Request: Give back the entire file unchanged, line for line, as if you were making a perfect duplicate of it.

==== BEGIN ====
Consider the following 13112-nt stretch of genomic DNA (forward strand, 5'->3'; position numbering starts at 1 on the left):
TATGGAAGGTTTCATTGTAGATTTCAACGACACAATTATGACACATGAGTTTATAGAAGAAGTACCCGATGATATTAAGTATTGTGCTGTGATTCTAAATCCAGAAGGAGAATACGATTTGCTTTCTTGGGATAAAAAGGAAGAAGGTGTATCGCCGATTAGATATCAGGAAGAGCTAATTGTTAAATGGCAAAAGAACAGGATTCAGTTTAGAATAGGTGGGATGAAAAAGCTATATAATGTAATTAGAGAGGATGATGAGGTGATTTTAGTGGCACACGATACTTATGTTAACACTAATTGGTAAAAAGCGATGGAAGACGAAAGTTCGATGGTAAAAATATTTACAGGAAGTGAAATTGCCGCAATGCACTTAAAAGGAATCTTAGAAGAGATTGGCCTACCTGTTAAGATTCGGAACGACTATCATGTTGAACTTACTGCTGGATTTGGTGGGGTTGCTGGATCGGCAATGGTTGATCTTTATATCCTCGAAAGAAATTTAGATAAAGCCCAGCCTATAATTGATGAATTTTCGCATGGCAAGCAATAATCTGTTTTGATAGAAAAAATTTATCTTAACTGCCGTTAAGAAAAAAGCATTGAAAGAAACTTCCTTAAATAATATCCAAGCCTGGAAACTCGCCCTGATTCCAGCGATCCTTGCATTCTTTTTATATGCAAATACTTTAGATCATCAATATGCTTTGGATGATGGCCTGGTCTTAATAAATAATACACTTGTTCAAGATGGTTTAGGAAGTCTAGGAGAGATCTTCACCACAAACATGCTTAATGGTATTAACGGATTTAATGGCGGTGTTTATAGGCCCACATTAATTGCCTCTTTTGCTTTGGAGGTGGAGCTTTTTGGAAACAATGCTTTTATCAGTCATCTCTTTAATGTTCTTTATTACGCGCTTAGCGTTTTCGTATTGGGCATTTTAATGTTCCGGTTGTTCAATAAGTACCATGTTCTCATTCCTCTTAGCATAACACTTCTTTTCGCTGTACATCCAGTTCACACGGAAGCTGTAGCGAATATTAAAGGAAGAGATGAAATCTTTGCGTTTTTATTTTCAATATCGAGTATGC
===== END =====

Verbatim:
Consider the following 13112-nt stretch of genomic DNA (forward strand, 5'->3'; position numbering starts at 1 on the left):
TATGGAAGGTTTCATTGTAGATTTCAACGACACAATTATGACACATGAGTTTATAGAAGAAGTACCCGATGATATTAAGTATTGTGCTGTGATTCTAAATCCAGAAGGAGAATACGATTTGCTTTCTTGGGATAAAAAGGAAGAAGGTGTATCGCCGATTAGATATCAGGAAGAGCTAATTGTTAAATGGCAAAAGAACAGGATTCAGTTTAGAATAGGTGGGATGAAAAAGCTATATAATGTAATTAGAGAGGATGATGAGGTGATTTTAGTGGCACACGATACTTATGTTAACACTAATTGGTAAAAAGCGATGGAAGACGAAAGTTCGATGGTAAAAATATTTACAGGAAGTGAAATTGCCGCAATGCACTTAAAAGGAATCTTAGAAGAGATTGGCCTACCTGTTAAGATTCGGAACGACTATCATGTTGAACTTACTGCTGGATTTGGTGGGGTTGCTGGATCGGCAATGGTTGATCTTTATATCCTCGAAAGAAATTTAGATAAAGCCCAGCCTATAATTGATGAATTTTCGCATGGCAAGCAATAATCTGTTTTGATAGAAAAAATTTATCTTAACTGCCGTTAAGAAAAAAGCATTGAAAGAAACTTCCTTAAATAATATCCAAGCCTGGAAACTCGCCCTGATTCCAGCGATCCTTGCATTCTTTTTATATGCAAATACTTTAGATCATCAATATGCTTTGGATGATGGCCTGGTCTTAATAAATAATACACTTGTTCAAGATGGTTTAGGAAGTCTAGGAGAGATCTTCACCACAAACATGCTTAATGGTATTAACGGATTTAATGGCGGTGTTTATAGGCCCACATTAATTGCCTCTTTTGCTTTGGAGGTGGAGCTTTTTGGAAACAATGCTTTTATCAGTCATCTCTTTAATGTTCTTTATTACGCGCTTAGCGTTTTCGTATTGGGCATTTTAATGTTCCGGTTGTTCAATAAGTACCATGTTCTCATTCCTCTTAGCATAACACTTCTTTTCGCTGTACATCCAGTTCACACGGAAGCTGTAGCGAATATTAAAGGAAGAGATGAAATCTTTGCGTTTTTATTTTCAATATCGAGTATGC